آموزش والدین برای دوران کودکی اختلالات اضطرابی: برنامه های فضایی
|کد مقاله||سال انتشار||مقاله انگلیسی||ترجمه فارسی||تعداد کلمات|
|34857||2014||14 صفحه PDF||سفارش دهید||9250 کلمه|
Publisher : Elsevier - Science Direct (الزویر - ساینس دایرکت)
Journal : Cognitive and Behavioral Practice, Volume 21, Issue 4, November 2014, Pages 456–469
Anxiety disorders are the most prevalent disorders of childhood and adolescence. Cognitive behavioral therapy (CBT) for anxiety poses a challenge for clinicians as it requires active client participation, and many children either decline or do not adequately comply with treatment. In addition, even after treatment with CBT, up to 50% of children remain symptomatic, and many still meet diagnostic criteria. Parent-directed clinical work has been advocated as a potential enhancer of treatment outcomes, and exclusively parent-based interventions might replace child treatment when the child is reluctant. However, parent involvement has yet to be shown to significantly improve outcomes, relative to child-only therapy. Studies so far have focused mainly on including parents in children’s therapy, training parents as lay therapists, or teaching parenting skills. Parent training focused on parental behaviors specific to childhood anxiety, such as family accommodation, may be more effective. In this treatment development report we present the theoretical foundation, structure, and strategies of a novel parent-based intervention for childhood anxiety disorders. We will also present the results of an open trial of the treatment, with an emphasis on feasibility, acceptability, and initial outcomes. Participants in the trial were parents of 10 children, aged 9 to 13. Children had declined individual child treatment. Multiple excerpts from the treatment manual are included with the hope of “bringing the treatment to life” and conveying a rich sense of the therapeutic process. Parents participated in 10 weekly sessions. Significant improvement was reported in child anxiety and family accommodation as well as in the child’s motivation for individual treatment. No parents dropped out and satisfaction was high. The SPACE Program (Supportive Parenting for Anxious Childhood Emotions) is a novel, manualized parent-based intervention that is feasible and acceptable and may be effective in improving childhood anxiety.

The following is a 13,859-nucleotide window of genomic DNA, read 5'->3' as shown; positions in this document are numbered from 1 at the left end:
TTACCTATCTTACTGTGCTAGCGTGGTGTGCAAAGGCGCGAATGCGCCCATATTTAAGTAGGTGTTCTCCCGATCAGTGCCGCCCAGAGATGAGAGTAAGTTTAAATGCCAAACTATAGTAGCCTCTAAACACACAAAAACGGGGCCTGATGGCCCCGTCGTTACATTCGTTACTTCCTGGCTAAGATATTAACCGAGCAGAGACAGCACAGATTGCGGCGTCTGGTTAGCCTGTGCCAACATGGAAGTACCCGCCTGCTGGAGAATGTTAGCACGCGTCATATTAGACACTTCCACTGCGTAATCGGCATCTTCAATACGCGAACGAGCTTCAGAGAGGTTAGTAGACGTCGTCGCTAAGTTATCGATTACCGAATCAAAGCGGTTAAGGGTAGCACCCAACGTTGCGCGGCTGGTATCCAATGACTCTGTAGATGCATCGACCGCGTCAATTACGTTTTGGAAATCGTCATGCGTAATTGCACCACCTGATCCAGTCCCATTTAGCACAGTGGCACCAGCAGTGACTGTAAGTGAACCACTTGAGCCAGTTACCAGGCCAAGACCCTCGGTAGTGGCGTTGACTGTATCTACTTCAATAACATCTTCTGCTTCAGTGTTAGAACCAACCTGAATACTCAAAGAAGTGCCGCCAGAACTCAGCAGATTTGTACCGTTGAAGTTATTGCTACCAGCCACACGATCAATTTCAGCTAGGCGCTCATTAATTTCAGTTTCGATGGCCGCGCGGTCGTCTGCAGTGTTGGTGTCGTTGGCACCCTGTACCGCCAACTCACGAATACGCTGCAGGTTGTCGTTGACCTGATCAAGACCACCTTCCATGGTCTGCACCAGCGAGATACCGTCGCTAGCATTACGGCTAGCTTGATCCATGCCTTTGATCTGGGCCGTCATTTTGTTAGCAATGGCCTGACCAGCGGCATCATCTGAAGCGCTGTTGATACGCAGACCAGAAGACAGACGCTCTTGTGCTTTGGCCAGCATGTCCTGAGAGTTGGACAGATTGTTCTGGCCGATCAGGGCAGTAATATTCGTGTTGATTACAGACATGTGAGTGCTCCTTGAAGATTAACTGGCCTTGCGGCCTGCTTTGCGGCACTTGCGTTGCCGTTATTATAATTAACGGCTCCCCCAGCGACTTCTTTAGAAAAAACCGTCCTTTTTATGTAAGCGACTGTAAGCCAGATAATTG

Anxiety disorders constitute the most prevalent group of child psychiatric disorders (Costello, Egger, & Angold, 2005). Anxiety disorders have negative implications for child development and functioning, create burden for parents and family members, and carry significant societal cost (Creswell and Cartwright-Hatton, 2007, de Abreu Ramos-Cerqueira et al., 2008, Essau et al., 2000 and Newman, 2000). Cognitive-behavior therapy (CBT) has been strongly supported as an effective treatment for childhood anxiety, but many children continue to meet diagnostic criteria after treatment and many more continue to have significant symptoms of anxiety (Compton et al., 2004 and Rapee et al., 2009). CBT involves teaching skills to identify and challenge maladaptive thoughts, self-regulate anxiety, and systematically engage in previously avoided situations. As such, successful CBT requires active collaboration between child and therapist, a degree of participation that is frequently unattainable. Furthermore, many patients decline to participate in treatment altogether (Krebs and Heyman, 2010 and Walkup et al., 2008). Some children are too anxious to agree to participate in a treatment that will require them to confront their fears, others are loath to recognize that they have a problem at all and others may be aided in avoiding the anxiety through family accommodation of their symptoms. Oppositional tendencies may also preclude a productive alliance of clinician and child (Garcia et al., 2010). When child participation in treatment is not possible, or when a child is not responding to treatment, parent training may offer a more viable alternative. Various parent and family factors have been tied to the development and maintenance of childhood anxiety disorders (Dadds et al., 1996, Ginsburg et al., 2004, Rapee, 1997, Siqueland et al., 1996 and Wood et al., 2003), and family variables have been shown to predict outcomes for child treatment (Crawford and Manassis, 2001 and Southam-Gerow et al., 2001). Parent training has also been effective in the treatment of other disorders. In externalizing disorders, for example, in which child motivation for treatment is often low, parent training has been an effective, evidence-based method of treatment (Eyberg et al., 2008 and Kaminski et al., 2008). The evidence supporting a role for family factors in the etiology of child anxiety, the data tying family variables to child outcomes, and the success of parent work in other disorders have all led to a common assumption that parent involvement in treating childhood anxiety would enhance treatment outcomes. However, in the case of anxiety disorders, parent involvement in treatment has not yet produced the desired results. A number of clinical trials have compared child treatment with parental involvement to child only treatment and have failed to convincingly show superior results for the inclusion of parents (Barmish and Kendall, 2005, Breinholst et al., 2012, Reynolds et al., 2012 and Silverman et al., 2008). Overall, child therapy with parent involvement has been largely equally effective to child-alone treatment, but not more so. Of the approximately 10 randomized control trials (RCTs) that have compared outcomes for childhood anxiety with and without parental involvement in treatment, one has shown clear benefit of including parents (Barrett, Dadds, & Rapee, 1996), while other have shown nonsignificant trends in this direction (Cobham et al., 1998, Heyne et al., 2002, Mendlowitz et al., 1999, Spence, 2000 and Wood et al., 2006), no effect (Nauta et al., 2001, Nauta et al., 2003 and Siqueland, 2005), or even an advantage for child-only treatment (Bodden et al., 2008). Very few studies have tested parent-only interventions for childhood anxiety and among the few existing studies (Cartwright-Hatton et al., 2011, Lyneham and Rapee, 2006 and Thienemann et al., 2006) the emphasis has been on training parents as lay therapists to implement CBT with the child. One explanation for the underwhelming results of including parents in child CBT may be in the lack of theory-driven interventions that target parental behaviors specific to the context of childhood anxiety. Parent inclusion in treatment has so far focused primarily on making parents more involved in the child’s treatment (for example, by having parents attend child sessions), training parents as lay CBT therapists, and teaching generic parenting skills such as problem-solving. A recent study of childhood obsessive-compulsive disorder (OCD), which reported significantly improved response rates when including parents in treatment (Peris & Piacentini, 2012), stands out with its theory-driven focus on particular aspects of the parent-child relationship and its concentration on cases that otherwise are likely to be refractory. In the case of most anxiety disorders, a relatively small number of programs have focused on modifying parental behavior specific to the context of a child’s anxiety symptoms. Among these are such programs as Timid to Tiger (Cartwright-Hatton, 2010 and Merry, 2011) and modifications of Parent Child Interaction Therapy (PCIT) for use with anxiety disorders (Pincus et al., 2008 and Puliafico et al., 2012). These interventions integrate the parent training know-how developed in the areas of parent management and treatment of disruptive behaviors within the framework of a therapy for childhood anxiety. However, these interventions are aimed primarily at younger children. PCIT modifications such as the CALM program (Puliafico et al., 2012) are aimed at children up to age 7, and Timid to Tiger is geared to children through age 8. PCIT relies on child participation in the treatment sessions, and although this can be difficult, it is a challenge that can generally be overcome with young children. Timid to Tiger does not actively involve children, but it is a group intervention and also focuses on younger ages. This report presents a manualized parent-based treatment intervention (Lebowitz & Omer, 2013). The SPACE Program (Supportive Parenting for Anxious Childhood Emotions) moves away from teaching parents specific sets of skills and aims to target the fundamental dynamics underlying the interaction between parents and anxious children. SPACE has shown promise in parent-based treatment of childhood and adolescent OCD (Lebowitz, 2013). SPACE is designed to be implemented with school-age children and adolescents and is exclusively parent-based, allowing for treatment delivery without the need for child collaboration.